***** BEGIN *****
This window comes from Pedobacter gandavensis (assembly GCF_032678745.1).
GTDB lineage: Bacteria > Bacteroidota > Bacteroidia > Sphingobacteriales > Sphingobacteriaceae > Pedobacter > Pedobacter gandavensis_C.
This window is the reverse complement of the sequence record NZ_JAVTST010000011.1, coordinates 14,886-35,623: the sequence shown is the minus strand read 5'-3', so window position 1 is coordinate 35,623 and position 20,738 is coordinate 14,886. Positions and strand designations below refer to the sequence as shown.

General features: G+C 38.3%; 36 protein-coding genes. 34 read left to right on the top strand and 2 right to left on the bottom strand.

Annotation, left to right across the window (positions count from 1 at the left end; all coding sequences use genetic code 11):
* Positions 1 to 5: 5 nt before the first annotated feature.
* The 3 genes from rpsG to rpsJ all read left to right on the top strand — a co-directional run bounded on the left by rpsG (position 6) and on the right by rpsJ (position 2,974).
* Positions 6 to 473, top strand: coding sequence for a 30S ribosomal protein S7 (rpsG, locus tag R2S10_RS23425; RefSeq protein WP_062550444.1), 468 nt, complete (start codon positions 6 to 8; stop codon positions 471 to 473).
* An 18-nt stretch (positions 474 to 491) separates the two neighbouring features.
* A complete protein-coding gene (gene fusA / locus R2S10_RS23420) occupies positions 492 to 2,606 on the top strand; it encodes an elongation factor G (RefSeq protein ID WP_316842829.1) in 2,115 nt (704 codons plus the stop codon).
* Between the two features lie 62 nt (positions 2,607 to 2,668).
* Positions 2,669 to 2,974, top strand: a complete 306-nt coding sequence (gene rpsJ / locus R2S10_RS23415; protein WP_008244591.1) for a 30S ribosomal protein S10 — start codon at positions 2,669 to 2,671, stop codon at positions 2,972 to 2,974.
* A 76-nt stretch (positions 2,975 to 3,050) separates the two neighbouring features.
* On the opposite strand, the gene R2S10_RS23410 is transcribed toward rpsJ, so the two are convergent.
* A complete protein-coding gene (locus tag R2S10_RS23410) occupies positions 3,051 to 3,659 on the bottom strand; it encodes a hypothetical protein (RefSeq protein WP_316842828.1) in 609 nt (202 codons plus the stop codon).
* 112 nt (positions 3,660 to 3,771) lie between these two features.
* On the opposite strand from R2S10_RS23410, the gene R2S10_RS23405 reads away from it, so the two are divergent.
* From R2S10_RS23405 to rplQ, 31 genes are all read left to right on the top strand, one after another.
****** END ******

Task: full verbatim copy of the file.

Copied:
This window comes from Pedobacter gandavensis (assembly GCF_032678745.1).
GTDB lineage: Bacteria > Bacteroidota > Bacteroidia > Sphingobacteriales > Sphingobacteriaceae > Pedobacter > Pedobacter gandavensis_C.
This window is the reverse complement of the sequence record NZ_JAVTST010000011.1, coordinates 14,886-35,623: the sequence shown is the minus strand read 5'-3', so window position 1 is coordinate 35,623 and position 20,738 is coordinate 14,886. Positions and strand designations below refer to the sequence as shown.

General features: G+C 38.3%; 36 protein-coding genes. 34 read left to right on the top strand and 2 right to left on the bottom strand.

Annotation, left to right across the window (positions count from 1 at the left end; all coding sequences use genetic code 11):
* Positions 1 to 5: 5 nt before the first annotated feature.
* The 3 genes from rpsG to rpsJ all read left to right on the top strand — a co-directional run bounded on the left by rpsG (position 6) and on the right by rpsJ (position 2,974).
* Positions 6 to 473, top strand: coding sequence for a 30S ribosomal protein S7 (rpsG, locus tag R2S10_RS23425; RefSeq protein WP_062550444.1), 468 nt, complete (start codon positions 6 to 8; stop codon positions 471 to 473).
* An 18-nt stretch (positions 474 to 491) separates the two neighbouring features.
* A complete protein-coding gene (gene fusA / locus R2S10_RS23420) occupies positions 492 to 2,606 on the top strand; it encodes an elongation factor G (RefSeq protein ID WP_316842829.1) in 2,115 nt (704 codons plus the stop codon).
* Between the two features lie 62 nt (positions 2,607 to 2,668).
* Positions 2,669 to 2,974, top strand: a complete 306-nt coding sequence (gene rpsJ / locus R2S10_RS23415; protein WP_008244591.1) for a 30S ribosomal protein S10 — start codon at positions 2,669 to 2,671, stop codon at positions 2,972 to 2,974.
* A 76-nt stretch (positions 2,975 to 3,050) separates the two neighbouring features.
* On the opposite strand, the gene R2S10_RS23410 is transcribed toward rpsJ, so the two are convergent.
* A complete protein-coding gene (locus tag R2S10_RS23410) occupies positions 3,051 to 3,659 on the bottom strand; it encodes a hypothetical protein (RefSeq protein WP_316842828.1) in 609 nt (202 codons plus the stop codon).
* 112 nt (positions 3,660 to 3,771) lie between these two features.
* On the opposite strand from R2S10_RS23410, the gene R2S10_RS23405 reads away from it, so the two are divergent.
* From R2S10_RS23405 to rplQ, 31 genes are all read left to right on the top strand, one after another.